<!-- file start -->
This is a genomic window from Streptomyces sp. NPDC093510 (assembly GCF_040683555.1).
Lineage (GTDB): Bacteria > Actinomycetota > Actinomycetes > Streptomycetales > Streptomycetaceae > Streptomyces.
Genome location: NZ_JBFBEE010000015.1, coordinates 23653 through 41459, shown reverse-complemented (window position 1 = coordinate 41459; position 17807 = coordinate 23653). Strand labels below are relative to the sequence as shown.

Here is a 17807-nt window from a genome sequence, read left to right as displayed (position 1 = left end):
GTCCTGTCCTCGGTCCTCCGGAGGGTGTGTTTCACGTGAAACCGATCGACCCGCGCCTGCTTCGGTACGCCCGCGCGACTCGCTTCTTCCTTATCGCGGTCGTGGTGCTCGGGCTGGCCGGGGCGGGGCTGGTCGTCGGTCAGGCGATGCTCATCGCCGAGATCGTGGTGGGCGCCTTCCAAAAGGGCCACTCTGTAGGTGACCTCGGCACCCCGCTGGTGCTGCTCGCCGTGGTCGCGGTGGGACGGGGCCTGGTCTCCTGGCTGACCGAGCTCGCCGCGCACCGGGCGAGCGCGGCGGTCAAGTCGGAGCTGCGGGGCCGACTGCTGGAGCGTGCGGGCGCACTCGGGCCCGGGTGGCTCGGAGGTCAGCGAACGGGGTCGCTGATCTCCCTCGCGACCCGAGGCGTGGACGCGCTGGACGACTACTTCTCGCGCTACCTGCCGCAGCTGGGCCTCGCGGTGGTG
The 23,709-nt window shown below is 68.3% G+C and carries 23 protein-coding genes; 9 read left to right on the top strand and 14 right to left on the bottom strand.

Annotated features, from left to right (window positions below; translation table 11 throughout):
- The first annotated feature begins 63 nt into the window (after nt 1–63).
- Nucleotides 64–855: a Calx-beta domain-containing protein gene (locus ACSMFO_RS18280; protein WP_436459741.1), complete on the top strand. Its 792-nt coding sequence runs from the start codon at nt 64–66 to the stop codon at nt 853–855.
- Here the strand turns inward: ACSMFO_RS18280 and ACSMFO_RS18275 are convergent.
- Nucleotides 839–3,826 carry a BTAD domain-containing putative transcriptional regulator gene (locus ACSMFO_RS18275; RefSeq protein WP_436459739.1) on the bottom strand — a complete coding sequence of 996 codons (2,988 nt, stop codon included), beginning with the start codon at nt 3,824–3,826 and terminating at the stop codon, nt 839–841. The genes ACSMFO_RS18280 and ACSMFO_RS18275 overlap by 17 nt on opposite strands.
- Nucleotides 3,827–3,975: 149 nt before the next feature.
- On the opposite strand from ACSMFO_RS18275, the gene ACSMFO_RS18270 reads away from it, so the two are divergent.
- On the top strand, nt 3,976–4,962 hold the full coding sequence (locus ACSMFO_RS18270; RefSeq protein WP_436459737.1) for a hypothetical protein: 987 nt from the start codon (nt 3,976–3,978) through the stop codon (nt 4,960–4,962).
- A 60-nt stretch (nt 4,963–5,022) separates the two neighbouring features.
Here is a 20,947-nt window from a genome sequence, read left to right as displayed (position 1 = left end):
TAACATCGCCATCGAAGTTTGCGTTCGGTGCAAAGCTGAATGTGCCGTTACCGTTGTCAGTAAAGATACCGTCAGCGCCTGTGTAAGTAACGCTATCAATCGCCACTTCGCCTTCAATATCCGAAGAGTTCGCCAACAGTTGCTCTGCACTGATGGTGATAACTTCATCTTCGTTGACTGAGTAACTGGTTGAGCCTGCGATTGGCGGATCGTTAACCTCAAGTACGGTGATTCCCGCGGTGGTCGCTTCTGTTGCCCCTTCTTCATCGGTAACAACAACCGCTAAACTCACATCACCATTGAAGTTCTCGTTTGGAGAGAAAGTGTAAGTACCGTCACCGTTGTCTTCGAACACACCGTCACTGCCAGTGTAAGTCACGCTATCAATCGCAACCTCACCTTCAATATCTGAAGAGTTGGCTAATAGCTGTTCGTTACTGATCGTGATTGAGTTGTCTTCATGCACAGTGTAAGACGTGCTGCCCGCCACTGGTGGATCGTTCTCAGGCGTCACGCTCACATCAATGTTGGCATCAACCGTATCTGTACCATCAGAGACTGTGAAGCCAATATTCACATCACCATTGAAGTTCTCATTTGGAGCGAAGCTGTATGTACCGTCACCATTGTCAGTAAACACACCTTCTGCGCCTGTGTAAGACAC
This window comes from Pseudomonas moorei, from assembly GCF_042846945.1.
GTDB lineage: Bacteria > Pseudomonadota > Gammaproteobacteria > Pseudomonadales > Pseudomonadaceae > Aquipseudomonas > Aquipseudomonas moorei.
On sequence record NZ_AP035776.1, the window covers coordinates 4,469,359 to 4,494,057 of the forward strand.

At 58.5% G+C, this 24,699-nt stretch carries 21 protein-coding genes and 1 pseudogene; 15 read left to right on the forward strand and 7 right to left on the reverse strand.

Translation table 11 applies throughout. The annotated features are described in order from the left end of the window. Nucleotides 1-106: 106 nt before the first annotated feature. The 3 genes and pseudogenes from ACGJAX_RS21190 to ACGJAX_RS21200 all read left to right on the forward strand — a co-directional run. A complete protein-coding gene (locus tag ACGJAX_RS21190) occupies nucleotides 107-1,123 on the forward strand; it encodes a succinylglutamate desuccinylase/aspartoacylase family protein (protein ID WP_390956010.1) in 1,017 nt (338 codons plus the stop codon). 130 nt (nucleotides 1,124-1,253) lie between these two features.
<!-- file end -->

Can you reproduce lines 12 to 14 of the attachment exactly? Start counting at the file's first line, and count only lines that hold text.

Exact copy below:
- Nucleotides 3,827–3,975: 149 nt before the next feature.
- On the opposite strand from ACSMFO_RS18275, the gene ACSMFO_RS18270 reads away from it, so the two are divergent.
- On the top strand, nt 3,976–4,962 hold the full coding sequence (locus ACSMFO_RS18270; RefSeq protein WP_436459737.1) for a hypothetical protein: 987 nt from the start codon (nt 3,976–3,978) through the stop codon (nt 4,960–4,962).